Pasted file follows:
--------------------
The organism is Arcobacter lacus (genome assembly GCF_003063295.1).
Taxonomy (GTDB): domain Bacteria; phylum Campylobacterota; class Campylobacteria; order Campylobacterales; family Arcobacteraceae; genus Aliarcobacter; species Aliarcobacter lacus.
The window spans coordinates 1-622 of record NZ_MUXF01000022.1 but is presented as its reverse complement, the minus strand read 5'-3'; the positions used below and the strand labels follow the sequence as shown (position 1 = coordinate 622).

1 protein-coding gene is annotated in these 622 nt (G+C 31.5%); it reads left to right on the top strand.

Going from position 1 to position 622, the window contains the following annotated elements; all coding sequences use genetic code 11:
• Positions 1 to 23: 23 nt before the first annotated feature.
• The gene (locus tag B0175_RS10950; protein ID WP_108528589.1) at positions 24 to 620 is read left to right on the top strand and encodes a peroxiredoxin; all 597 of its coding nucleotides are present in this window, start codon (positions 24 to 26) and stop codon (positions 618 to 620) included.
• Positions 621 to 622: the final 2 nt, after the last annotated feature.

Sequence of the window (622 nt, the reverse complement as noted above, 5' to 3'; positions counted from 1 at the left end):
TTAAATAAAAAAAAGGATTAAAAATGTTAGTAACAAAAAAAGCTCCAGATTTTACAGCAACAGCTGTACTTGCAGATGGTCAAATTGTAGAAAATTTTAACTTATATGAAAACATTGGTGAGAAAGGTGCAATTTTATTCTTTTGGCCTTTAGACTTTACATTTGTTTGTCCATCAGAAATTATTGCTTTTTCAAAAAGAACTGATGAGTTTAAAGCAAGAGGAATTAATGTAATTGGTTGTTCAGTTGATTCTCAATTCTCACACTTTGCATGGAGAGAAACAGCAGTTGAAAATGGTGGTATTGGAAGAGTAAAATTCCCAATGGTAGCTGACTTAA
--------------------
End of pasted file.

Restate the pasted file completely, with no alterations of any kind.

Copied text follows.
The organism is Arcobacter lacus (genome assembly GCF_003063295.1).
Taxonomy (GTDB): domain Bacteria; phylum Campylobacterota; class Campylobacteria; order Campylobacterales; family Arcobacteraceae; genus Aliarcobacter; species Aliarcobacter lacus.
The window spans coordinates 1-622 of record NZ_MUXF01000022.1 but is presented as its reverse complement, the minus strand read 5'-3'; the positions used below and the strand labels follow the sequence as shown (position 1 = coordinate 622).

1 protein-coding gene is annotated in these 622 nt (G+C 31.5%); it reads left to right on the top strand.

Going from position 1 to position 622, the window contains the following annotated elements; all coding sequences use genetic code 11:
• Positions 1 to 23: 23 nt before the first annotated feature.
• The gene (locus tag B0175_RS10950; protein ID WP_108528589.1) at positions 24 to 620 is read left to right on the top strand and encodes a peroxiredoxin; all 597 of its coding nucleotides are present in this window, start codon (positions 24 to 26) and stop codon (positions 618 to 620) included.
• Positions 621 to 622: the final 2 nt, after the last annotated feature.

Sequence of the window (622 nt, the reverse complement as noted above, 5' to 3'; positions counted from 1 at the left end):
TTAAATAAAAAAAAGGATTAAAAATGTTAGTAACAAAAAAAGCTCCAGATTTTACAGCAACAGCTGTACTTGCAGATGGTCAAATTGTAGAAAATTTTAACTTATATGAAAACATTGGTGAGAAAGGTGCAATTTTATTCTTTTGGCCTTTAGACTTTACATTTGTTTGTCCATCAGAAATTATTGCTTTTTCAAAAAGAACTGATGAGTTTAAAGCAAGAGGAATTAATGTAATTGGTTGTTCAGTTGATTCTCAATTCTCACACTTTGCATGGAGAGAAACAGCAGTTGAAAATGGTGGTATTGGAAGAGTAAAATTCCCAATGGTAGCTGACTTAA